At Slate, Jack Shafer has an opinion column about online privacy. He argues that people should not depend on the government to protect them from marketers or others tracking and collecting details about their Web browsing. If people want privacy, he argues, they will have to pay for it:
There is no way to get around the fact that the current batch of top Web browsers were designed as advertising delivery systems first and editorial delivery systems second. The companies behind three of the four top browsers, Microsoft (Internet Explorer), Google (Chrome), and Apple (Safari), are all deeply invested in the advertising business. The company that makes the Firefox browser has been the benefactor of Google millions, which come primarily from advertising. The folks who make the Opera browser have likewise cashed Google’s checks. None of the software companies set out to make porous, easily breached browsers. But it hasn’t been in their interests to make impregnable ones. […]
I don’t mean to imply a software-advertising conspiracy. Since the early days of the Web, the top players have been aboveboard about the ultimate costs of free browsers and free content: advertisements. And hand-in-hand with those advertisements have been the privacy-complicating cookies that track where you are, time how long you stay, note what you do, and then follow you where you go on the Web. […]
Expert users already know how to minimize unwanted Web intrusions. They use their existing browser settings to block cookies or use a third-party program to manage them. They kill hard-to-kill Flash-cookies. They install Web add-ons that kill ads (some of which monitor surfing history) and programs like Noscript that block intrusive programs, some of them potentially dangerous to your computer’s health and your privacy. I am one such expert user, and my main browser is Firefox. But all that blocking and tackling can be exhausting. Just give a gander at this primer on Web browser security published by the Department of Homeland Security. It’s 5,775 words long!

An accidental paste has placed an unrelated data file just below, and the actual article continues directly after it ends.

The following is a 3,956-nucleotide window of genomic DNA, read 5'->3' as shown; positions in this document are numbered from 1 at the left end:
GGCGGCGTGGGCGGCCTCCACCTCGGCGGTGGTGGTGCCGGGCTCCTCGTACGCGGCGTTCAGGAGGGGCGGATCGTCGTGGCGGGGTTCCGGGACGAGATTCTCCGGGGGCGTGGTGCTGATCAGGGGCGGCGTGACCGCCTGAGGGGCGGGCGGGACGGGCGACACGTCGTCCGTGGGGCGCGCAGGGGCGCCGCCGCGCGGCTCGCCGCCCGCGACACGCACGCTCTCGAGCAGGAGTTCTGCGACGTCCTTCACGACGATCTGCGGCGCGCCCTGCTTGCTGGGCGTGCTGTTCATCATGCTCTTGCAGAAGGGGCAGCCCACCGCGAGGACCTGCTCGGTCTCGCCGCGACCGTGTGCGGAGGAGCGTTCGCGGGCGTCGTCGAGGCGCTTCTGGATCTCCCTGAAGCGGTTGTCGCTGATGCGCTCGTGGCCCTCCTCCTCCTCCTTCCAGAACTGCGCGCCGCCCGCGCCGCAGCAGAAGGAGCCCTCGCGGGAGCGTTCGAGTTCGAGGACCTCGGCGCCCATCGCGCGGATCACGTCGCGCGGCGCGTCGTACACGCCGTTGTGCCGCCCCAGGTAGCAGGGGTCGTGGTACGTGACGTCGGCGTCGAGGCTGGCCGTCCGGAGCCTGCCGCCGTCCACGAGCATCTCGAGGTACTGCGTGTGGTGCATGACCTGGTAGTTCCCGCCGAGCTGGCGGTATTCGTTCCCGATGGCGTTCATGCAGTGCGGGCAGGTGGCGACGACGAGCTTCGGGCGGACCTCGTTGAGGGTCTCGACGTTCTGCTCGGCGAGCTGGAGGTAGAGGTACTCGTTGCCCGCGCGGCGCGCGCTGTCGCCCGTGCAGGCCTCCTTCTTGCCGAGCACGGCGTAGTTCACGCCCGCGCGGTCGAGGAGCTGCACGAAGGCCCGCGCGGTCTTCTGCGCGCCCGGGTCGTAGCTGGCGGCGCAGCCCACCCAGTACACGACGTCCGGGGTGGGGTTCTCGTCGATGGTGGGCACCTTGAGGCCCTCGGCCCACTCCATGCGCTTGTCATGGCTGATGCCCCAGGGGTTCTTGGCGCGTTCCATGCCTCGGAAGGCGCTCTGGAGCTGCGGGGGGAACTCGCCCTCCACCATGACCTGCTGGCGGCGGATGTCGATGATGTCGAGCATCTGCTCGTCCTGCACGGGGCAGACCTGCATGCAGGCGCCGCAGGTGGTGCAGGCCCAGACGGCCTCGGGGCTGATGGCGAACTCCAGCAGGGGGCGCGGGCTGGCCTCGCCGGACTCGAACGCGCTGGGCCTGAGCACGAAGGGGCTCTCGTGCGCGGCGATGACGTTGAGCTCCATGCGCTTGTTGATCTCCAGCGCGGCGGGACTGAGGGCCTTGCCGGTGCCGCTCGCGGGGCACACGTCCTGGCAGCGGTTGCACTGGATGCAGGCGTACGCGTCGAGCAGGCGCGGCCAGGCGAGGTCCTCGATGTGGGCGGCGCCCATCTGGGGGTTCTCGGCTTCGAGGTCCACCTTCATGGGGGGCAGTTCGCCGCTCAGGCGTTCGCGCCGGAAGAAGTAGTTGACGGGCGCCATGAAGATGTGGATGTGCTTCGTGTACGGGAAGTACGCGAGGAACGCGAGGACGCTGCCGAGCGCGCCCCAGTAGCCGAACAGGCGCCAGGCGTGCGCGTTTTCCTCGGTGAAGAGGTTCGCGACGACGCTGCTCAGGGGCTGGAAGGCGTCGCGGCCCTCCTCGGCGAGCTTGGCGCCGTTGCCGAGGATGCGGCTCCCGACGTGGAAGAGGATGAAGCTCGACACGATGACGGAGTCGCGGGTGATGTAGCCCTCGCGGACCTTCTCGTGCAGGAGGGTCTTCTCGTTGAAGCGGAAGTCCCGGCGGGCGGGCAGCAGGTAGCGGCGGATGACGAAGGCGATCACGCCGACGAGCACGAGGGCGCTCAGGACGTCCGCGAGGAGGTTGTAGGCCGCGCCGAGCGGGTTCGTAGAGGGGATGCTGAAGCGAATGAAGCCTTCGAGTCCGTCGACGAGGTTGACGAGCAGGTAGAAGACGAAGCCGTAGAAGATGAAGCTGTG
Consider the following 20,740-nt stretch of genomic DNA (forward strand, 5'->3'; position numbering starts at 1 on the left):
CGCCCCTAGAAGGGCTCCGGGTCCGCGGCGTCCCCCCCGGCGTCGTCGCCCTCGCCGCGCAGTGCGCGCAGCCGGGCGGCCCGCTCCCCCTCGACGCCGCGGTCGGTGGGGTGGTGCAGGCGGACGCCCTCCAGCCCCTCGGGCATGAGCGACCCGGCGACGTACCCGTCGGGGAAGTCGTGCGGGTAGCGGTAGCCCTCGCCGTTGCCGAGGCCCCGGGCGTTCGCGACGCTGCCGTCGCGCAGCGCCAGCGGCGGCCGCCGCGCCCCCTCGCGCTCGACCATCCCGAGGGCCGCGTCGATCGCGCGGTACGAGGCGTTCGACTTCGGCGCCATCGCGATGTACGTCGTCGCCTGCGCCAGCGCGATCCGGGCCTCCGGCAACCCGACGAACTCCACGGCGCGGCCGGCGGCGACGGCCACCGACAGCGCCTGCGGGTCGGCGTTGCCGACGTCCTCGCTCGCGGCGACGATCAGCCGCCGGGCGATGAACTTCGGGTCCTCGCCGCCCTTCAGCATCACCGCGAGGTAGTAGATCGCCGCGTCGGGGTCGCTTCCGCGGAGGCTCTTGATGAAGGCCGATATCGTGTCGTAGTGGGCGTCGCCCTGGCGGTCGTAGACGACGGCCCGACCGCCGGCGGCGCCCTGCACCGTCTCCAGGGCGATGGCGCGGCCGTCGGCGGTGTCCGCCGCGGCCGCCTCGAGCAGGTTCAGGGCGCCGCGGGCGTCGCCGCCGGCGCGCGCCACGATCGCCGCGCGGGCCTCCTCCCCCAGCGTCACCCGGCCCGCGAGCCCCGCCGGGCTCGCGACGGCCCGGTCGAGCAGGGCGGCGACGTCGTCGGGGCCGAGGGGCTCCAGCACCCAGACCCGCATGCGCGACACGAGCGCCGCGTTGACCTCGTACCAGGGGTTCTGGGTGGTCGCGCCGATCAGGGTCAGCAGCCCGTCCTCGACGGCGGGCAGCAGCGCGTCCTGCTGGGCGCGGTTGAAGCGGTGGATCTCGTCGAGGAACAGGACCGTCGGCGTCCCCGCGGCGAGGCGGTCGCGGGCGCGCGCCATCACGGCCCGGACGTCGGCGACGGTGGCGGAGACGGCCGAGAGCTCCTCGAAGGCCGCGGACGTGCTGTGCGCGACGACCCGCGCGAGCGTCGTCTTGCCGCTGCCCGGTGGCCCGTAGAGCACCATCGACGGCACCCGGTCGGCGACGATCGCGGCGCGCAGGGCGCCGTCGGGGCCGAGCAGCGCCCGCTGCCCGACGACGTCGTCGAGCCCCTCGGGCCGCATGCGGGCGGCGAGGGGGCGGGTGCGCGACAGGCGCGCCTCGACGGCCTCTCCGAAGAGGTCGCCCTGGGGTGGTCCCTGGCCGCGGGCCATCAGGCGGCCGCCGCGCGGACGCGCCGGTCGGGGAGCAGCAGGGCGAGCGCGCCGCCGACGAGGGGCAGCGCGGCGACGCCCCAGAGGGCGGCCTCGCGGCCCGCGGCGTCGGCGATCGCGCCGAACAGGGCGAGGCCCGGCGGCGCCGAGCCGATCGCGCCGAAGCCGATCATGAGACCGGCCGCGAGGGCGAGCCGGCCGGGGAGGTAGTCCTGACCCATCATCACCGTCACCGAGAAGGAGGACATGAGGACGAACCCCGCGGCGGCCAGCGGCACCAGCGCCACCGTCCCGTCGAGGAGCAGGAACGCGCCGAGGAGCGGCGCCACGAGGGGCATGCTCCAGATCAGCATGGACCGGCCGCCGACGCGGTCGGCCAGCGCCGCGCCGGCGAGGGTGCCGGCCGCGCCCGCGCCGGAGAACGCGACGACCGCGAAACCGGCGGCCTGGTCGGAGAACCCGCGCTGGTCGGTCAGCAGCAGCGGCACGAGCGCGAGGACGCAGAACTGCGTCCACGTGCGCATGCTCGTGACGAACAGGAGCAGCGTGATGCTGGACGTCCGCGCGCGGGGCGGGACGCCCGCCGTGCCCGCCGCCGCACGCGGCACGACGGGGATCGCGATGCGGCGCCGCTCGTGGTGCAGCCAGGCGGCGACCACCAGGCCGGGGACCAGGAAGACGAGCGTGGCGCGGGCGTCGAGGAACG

But even after you take all the recommended cookie-crushing precautions and turn on the “private browsing” features of your browser, you can still be tracked, as this recent CNET piece reports. Modern browsers send Web sites a slew of seemingly innocuous information (browser version, OS, screen size, fonts installed, etc.) that can identify you.
Instead of letting the government decide what my browser does or doesn’t do, or trusting my Web access to Google and Microsoft’s conflicted executives, I’d prefer that a team of software engineers—who aren’t knee-deep in the advertising business—build a browser from the ground up that guarantees whatever privacy level I desire. I’d pay the going rate for such a piece of software, just as I’d pay for a security fence for my property or an anti-theft device for my car. Hell, I’d subscribe to such a super-browser if it promised regular updates to protect me from intrusions and infections.